Andritz sales manager for southern Europe, Marco Dierico, explained that Piana was a good candidate for the first dry installation because its two side funnels meant that the retrofit could be performed with no loss of cargo space and no impact on the ship’s appearance from the side. The fixed sailing route will allow the companies to optimise the supply chain for the reagent, sodium bicarbonate. Truck loading is easier for ferries than for most other vessels and big ferries also offer greater stability, which can be a concern when installing heavy scrubber technologies on a higher deck of the ship.
The installation was completed in less than two weeks without drydocking, and the ship’s acceptance and performance tests will take place over June and July this year. Mr Dierico said that Class approval had been smooth as there was no need for additional water outlets or sea chests, no wastewater discharge and no need for water monitoring.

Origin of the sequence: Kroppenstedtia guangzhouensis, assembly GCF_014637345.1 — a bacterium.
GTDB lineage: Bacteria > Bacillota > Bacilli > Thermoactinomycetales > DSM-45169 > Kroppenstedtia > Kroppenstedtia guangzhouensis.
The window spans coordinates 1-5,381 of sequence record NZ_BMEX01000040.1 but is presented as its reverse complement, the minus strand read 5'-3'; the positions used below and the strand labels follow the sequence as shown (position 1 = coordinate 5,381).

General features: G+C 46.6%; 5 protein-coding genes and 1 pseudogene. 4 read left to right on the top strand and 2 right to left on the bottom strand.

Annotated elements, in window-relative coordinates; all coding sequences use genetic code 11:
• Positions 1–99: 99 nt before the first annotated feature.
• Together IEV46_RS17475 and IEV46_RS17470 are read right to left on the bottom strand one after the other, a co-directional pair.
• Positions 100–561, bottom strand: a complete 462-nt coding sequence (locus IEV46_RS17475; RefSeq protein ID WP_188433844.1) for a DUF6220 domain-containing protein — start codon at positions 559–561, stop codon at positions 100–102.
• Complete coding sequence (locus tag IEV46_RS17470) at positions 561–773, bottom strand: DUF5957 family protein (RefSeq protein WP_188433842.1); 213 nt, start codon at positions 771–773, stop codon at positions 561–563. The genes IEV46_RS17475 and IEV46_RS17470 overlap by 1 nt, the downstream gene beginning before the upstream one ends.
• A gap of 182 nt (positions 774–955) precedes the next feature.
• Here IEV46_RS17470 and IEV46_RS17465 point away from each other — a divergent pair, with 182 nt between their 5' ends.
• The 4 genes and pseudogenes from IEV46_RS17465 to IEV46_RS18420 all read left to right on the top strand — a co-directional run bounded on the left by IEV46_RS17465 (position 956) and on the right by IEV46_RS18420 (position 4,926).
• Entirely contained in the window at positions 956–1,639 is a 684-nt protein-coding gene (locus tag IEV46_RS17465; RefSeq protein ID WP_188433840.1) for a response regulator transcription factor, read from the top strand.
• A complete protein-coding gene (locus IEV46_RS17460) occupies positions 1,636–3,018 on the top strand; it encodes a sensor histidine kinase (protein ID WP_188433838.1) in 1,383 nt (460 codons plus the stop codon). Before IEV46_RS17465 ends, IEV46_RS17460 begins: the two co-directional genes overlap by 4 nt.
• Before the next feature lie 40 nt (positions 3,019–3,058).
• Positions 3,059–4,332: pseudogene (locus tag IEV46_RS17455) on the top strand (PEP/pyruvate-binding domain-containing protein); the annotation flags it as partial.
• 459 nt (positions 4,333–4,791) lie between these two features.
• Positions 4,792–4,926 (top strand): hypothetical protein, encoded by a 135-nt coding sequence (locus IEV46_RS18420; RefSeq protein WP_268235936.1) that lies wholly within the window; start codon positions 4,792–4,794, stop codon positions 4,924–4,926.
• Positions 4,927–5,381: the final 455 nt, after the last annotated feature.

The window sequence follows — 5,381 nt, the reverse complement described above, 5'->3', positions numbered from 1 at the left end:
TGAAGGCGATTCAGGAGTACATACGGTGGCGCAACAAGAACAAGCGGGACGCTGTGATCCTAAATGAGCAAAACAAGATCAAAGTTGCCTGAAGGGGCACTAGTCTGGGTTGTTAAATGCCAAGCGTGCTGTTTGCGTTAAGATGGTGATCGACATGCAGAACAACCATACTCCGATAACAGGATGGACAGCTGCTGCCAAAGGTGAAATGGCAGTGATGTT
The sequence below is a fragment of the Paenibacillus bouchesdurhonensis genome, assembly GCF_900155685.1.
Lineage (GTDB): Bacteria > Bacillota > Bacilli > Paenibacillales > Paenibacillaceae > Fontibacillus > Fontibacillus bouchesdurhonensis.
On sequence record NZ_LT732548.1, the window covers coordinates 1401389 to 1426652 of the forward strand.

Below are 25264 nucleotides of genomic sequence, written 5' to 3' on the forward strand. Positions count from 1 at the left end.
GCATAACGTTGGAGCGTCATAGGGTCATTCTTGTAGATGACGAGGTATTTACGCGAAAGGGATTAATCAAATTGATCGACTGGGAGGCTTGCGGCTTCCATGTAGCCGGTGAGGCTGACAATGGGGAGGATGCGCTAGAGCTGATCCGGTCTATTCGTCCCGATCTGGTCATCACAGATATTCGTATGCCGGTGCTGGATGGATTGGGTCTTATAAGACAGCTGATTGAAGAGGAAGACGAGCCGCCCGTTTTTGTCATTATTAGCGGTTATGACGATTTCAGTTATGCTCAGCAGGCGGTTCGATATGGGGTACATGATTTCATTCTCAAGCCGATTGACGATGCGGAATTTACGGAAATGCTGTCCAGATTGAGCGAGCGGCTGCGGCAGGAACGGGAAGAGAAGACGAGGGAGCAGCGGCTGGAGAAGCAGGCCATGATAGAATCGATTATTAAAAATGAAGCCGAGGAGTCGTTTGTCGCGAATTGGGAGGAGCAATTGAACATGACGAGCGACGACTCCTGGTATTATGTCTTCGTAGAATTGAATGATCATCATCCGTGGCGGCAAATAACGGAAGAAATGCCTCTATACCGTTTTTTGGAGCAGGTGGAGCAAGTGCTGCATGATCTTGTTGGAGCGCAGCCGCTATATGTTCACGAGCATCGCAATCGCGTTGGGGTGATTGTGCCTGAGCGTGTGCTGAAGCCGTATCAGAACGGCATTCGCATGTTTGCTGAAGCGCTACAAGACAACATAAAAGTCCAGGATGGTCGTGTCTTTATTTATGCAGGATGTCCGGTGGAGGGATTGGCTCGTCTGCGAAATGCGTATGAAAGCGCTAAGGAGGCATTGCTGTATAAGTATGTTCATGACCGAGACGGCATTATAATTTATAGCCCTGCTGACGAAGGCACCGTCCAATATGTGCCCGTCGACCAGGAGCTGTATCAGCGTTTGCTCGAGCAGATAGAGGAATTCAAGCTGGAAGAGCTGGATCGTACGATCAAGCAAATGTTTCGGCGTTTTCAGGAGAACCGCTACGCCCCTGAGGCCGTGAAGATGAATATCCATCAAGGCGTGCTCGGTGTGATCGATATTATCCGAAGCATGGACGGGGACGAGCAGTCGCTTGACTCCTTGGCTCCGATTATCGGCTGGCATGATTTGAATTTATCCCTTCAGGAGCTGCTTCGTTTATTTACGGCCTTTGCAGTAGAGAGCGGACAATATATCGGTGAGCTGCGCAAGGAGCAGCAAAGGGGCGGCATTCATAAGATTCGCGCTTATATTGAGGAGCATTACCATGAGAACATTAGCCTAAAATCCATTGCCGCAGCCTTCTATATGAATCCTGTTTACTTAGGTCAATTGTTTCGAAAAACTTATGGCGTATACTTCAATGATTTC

The Andritz SeaSOx dry scrubber doses sodium bicarbonate powder to the exhaust gases and feeds them through bag filters enclosed in chambers that can be assembled in modular arrangements. Each chamber can handle exhaust equivalent to the emissions from a 5MW four-stroke engine. Exhaust from multiple engines can be processed through one filter.
The technology also removes all other gaseous acid components and reduces fine particle emissions (to below PM1). Andritz plans to verify the efficiency of emission reductions through an independent third party.
The residues produced contain sodium sulphate, a non-hazardous substance which can be safely stored in silos on board. Residues will be discharged on land for disposal or recycling. An on-board recycling process by Solvay (which handles logistics chemical supply and residue disposal) will reduce waste by more than 90%.